I’ll just get the long accidental joke out of the way right now. At no point do the animators ever give the impression that these snails can catch up to any of the people or vehicles that they’re supposedly destroying. Snails apparently kill through the power of bad editing.
Later on in the city we get to watch as a sexy, sultry woman removes her dress in front of an open window to some sleazy saxophone music, completely unaware that she’s being stared at by beady snail tentacles. At this point I would just like to remind you that this is on the same collection as Popeye, Casper the Friendly Ghost, and Woody Woodpecker. The snail gets tired of its passive role and seizes the woman in her underwear, carrying her through the street. The snail takes the woman and pulls her into its shell, to do what I’m not certain, though from what I hear, you ain’t partied until you’ve been inside a snail.
In our next tale of terror, a young girl is walking down the street when she spies two snails tentacles sticking out of an alleyway. Since nothing makes a young girl more excited than the cite of strange alien things protruding from alleyways, she enters.
Standing by the opening of the shell, she’s sees a pleasant neon image of a cat coming from inside. How these snails have harnessed the power of advertising I’m not sure, but the girl is helpless against the promise of seeing more neon cats. She steps inside, and the camera zooms in ominously close. I imagine if this short had any talking, the girl would exclaim, “I don’t see any cats, and why is their a dead whore in this shell?”
After these somewhat questionable scenes are complete, we’re treated a series of scenes where the citizens of the town on the creaky peach run from snails some more. There’s a great deal of terror towards giant snails in this film, and I just can’t relate to the mortification people feel towards an enemy who could be defeated by a container of table salt or a brisk walking speed. A part of me wonders if the creators of Les Escargots are playing some sort of subtle ironic joke that my dumb American ass can’t interpret as anything but clumsy storytelling.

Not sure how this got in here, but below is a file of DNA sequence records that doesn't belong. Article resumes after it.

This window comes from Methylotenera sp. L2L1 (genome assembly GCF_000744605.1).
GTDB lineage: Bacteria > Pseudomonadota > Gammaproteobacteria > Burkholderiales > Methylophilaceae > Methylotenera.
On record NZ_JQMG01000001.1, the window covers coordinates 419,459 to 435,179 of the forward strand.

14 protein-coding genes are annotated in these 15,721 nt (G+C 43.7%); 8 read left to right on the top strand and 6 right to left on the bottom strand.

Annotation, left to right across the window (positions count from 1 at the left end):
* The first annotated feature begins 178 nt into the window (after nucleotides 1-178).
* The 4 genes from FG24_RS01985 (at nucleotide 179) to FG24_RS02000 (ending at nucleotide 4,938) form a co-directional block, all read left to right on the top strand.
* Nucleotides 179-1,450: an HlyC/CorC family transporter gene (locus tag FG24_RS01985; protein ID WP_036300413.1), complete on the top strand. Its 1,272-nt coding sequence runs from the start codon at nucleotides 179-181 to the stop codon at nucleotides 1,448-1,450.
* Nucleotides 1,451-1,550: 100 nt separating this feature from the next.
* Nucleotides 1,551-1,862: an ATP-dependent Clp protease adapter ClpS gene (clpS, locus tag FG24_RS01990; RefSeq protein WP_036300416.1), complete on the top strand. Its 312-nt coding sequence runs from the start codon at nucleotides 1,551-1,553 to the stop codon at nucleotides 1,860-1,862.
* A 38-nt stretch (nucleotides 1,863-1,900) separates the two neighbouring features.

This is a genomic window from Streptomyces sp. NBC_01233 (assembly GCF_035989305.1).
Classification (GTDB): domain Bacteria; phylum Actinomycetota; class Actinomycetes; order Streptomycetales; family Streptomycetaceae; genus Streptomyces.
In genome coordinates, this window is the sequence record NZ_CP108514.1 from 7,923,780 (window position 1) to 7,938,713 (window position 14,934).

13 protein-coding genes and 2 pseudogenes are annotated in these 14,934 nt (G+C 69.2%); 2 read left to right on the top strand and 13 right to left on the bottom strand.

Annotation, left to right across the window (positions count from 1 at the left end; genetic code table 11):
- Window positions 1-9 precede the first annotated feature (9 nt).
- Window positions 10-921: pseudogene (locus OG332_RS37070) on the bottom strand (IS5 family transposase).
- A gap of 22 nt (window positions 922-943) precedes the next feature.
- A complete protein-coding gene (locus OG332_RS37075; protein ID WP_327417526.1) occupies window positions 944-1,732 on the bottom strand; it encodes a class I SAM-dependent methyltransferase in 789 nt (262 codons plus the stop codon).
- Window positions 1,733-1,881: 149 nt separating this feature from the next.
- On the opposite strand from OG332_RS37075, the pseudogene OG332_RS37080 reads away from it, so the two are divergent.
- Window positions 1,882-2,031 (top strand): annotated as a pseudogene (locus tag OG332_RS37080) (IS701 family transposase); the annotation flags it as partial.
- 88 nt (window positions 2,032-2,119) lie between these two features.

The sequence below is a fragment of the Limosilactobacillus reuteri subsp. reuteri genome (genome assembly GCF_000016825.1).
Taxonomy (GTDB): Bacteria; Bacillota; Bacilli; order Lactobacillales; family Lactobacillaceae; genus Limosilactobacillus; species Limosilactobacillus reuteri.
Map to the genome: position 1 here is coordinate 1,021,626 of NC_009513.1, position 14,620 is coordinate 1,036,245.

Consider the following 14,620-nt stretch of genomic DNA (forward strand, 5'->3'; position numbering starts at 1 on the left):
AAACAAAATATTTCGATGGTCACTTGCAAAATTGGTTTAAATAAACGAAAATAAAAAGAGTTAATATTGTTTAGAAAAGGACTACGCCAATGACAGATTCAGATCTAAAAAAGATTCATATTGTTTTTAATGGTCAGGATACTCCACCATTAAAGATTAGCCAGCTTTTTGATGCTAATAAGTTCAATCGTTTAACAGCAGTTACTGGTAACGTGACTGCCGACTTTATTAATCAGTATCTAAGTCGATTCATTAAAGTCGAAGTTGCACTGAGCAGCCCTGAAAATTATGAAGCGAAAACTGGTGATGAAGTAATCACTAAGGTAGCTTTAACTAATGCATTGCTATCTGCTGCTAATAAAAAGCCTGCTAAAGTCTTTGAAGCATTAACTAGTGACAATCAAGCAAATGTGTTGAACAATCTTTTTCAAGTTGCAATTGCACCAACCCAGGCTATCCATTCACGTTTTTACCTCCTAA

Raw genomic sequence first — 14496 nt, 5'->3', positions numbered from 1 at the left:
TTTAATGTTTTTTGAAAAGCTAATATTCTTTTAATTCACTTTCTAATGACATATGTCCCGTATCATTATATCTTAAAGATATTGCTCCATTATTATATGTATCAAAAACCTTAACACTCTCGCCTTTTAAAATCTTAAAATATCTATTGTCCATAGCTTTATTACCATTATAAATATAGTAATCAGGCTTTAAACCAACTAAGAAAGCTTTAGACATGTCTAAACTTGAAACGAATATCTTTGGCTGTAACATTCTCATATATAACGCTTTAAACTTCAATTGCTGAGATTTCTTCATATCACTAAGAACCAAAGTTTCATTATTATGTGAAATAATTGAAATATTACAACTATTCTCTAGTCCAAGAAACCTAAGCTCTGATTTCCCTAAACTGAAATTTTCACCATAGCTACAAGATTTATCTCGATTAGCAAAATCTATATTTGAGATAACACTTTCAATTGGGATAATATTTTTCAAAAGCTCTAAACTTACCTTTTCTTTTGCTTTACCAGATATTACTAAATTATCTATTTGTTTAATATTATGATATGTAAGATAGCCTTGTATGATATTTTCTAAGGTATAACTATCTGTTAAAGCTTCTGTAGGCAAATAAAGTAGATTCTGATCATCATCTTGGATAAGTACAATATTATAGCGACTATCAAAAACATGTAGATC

The film cuts to the city, now a barren husk with a sad man/woman/thing sitting on the outskirts. An entire civilization undone by a group of people who clearly were never taught how to get rid of slugs in their gardens.
The snails feel so victorious that they decide to shake on it. This shake becomes a high five, and then the high five becomes a human pyramid. Then the snails apparently decide to hold cheer leading competitions in groups. What snails don’t realize is that human pyramids kill them instantly, and in that formation they remain.
I think they’re making a clever allusion the the French Revolution here. Groups of snails conquering the cities and then collapsing under the weight of their own fragile new empire. Fools!
I don’t know why the snails chose to die in interesting geometric patterns, perhaps murdering stupid humans grew boring, and they realized that life on the creaky peach would always be this empty. Maybe they were all poisoned by the neon in their kitty displays, or contracted syphilis found in loose women pulled from open windows? Whatever it is, they’re gone now, and we mourn our gigantic murderous gastropods foes.
Back at the farm, the man who clearly didn’t notice the collapse of the city next door is at it again with a new scheme. He’s crying on carrots now. That rapscallion, what can’t he pore his demonic yellow tears on!
An lo’ an behold, up pops sinister rabbit, ready to create an army of gigantic rabbits who will destroy another city with their persistent breeding and unstoppable nibbling. I’m slightly relieved that the sequel, “Les Lapins” was not included on this collection.
The woman undressing to Cinemax music is definitely something that makes me question why this was included on this DVD collection, but then again, everything about this film makes me wonder that.
Rating: Nearly Unwatchable
I expected a fair share of these films to be difficult to watch, but finding something that’s difficult to watch and pretentious feels like a sucker punch after being kicked by a mule. I think I complained too loudly about how short the “Sing With Popeye” short was, and my punishment was over eleven minutes of animation that looks like a shoddier version of Monty Python’s skits without any observable jokes. My only comfort is that their appears to be no other film like it on the DVD set.